Today dental implants have become a common recommendation to replace missing teeth.
“There has been an evolution with implants and they are very predictable,” says Dr. VijayaCherukuri from her Chino, California Cosmetic Dental Practice. “But many do not realize the long history of dental implants.”
Dental implants, according to archaeologists, may have had their start more than 1,350 years ago. Evidence found in Honduras show Mayan civilization also replaced missing teeth with implants.
“Only the implants were not made of titanium as you would find today,” Dr. Cherukuri says, “instead these dental implants were formed from shell.”
Archaeologists found a mandible that has been dated to about 600 A.D. It is believed that the bone belonged to a woman in her twenties and contains three tooth-shaped pieces that replaced her missing lower incisors.
Modern implant research began in the 1950’s with the use of titanium, which has the ability to osseointegrate with the bone well. Since that time, more than 700,000 implants are placed each year.
A dental implant is a "root" device, usually made of titanium, used in dentistry to support restorations that resemble a tooth or group of teeth to replace missing teeth.
Virtually all dental implants placed today are root-form endosseous implants, i.e., they appear similar to an actual tooth root (and thus possess a "root-form") and are placed within the bone (endo- being the Greek prefix for "in" and osseous referring to "bone"). The bone of the jaw accepts and osseointegrates with the titanium post. Osseointegration refers to the fusion of the implant surface with the surrounding bone. Dental implants will fuse with bone; however, they lack the periodontal ligament, so they will feel slightly different from natural teeth during chewing.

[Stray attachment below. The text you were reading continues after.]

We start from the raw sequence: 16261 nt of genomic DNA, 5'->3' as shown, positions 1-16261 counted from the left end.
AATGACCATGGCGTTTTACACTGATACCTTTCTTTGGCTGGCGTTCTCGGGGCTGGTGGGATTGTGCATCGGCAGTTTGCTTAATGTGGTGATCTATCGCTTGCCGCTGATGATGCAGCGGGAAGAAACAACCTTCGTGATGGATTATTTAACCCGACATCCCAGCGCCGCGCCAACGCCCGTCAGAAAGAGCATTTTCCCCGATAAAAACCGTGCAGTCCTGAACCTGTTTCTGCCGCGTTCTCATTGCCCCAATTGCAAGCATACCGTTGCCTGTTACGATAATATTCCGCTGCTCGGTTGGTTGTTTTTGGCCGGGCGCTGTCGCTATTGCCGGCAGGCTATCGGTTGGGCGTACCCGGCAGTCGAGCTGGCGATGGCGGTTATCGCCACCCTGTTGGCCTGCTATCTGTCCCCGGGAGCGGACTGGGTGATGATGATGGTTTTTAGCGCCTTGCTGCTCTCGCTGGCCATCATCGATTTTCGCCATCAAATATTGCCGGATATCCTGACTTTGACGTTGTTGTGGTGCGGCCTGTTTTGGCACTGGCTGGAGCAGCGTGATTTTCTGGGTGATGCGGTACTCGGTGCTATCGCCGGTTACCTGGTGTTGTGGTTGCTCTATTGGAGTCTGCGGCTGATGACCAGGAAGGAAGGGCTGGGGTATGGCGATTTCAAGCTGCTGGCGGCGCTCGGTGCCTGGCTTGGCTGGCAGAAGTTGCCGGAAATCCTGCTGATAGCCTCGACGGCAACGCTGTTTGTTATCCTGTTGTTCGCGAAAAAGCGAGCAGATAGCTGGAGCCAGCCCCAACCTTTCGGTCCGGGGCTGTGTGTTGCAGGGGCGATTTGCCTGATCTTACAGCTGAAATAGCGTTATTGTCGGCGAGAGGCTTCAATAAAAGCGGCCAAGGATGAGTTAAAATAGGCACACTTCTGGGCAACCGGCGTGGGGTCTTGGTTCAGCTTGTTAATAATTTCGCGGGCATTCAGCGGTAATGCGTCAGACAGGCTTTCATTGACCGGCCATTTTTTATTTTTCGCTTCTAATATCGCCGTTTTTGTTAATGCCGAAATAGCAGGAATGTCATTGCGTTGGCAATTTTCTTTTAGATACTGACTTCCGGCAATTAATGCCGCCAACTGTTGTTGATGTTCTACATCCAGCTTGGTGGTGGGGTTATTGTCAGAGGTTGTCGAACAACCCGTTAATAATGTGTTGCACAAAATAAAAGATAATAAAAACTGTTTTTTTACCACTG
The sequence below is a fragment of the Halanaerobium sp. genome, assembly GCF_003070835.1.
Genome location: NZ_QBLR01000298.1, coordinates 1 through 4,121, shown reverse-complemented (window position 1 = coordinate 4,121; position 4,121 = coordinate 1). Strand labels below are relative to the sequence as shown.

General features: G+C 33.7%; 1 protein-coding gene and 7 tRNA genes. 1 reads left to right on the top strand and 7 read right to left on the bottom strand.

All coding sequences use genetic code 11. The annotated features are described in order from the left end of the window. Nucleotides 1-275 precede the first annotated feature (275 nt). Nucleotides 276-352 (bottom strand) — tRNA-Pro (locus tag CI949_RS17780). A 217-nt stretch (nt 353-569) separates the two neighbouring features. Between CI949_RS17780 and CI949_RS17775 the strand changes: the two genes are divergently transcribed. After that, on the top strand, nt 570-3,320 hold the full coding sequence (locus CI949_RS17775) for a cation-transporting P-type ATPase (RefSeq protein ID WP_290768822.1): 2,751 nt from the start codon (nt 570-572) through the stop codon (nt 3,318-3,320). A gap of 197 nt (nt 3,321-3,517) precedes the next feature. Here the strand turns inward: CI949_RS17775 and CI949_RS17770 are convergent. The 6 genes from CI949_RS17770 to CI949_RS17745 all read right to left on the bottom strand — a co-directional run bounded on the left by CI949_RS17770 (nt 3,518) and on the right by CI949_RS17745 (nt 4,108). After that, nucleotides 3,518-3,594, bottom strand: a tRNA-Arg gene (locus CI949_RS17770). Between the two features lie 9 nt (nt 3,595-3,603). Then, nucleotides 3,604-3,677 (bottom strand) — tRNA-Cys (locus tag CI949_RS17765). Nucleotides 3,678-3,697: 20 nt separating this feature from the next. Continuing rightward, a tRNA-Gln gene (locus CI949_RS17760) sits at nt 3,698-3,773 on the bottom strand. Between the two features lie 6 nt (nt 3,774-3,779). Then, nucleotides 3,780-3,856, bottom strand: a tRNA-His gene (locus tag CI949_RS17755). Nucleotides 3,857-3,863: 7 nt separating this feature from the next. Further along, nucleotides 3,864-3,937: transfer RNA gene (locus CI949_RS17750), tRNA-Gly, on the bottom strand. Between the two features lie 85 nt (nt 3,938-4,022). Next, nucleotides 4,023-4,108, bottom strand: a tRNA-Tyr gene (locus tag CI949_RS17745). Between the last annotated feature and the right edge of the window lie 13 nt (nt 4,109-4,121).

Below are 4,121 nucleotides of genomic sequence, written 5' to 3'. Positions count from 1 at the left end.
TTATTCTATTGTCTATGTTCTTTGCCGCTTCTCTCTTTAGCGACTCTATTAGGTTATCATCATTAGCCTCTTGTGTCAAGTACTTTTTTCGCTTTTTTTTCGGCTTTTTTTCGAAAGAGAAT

Prior to the advent of root-form endosseous implants, most implants were either blade endosseous implants, in that the shape of the metal piece placed within the bone resembled a flat blade, or subperiosteal implants, in which a framework was constructed to lie upon and was attached with screws to the exposed bone of the jaws.
Dental implants can be used to support a number of dental prostheses, including crowns, implant-supported bridges or dentures. They can also be used as anchorage for orthodontic tooth movement. The use of dental implants permits unidirectional tooth movement without reciprocal action.
Restoring smiles and general health, perhaps today you should see if you are a candidate to replace your missing tooth with a dental implant.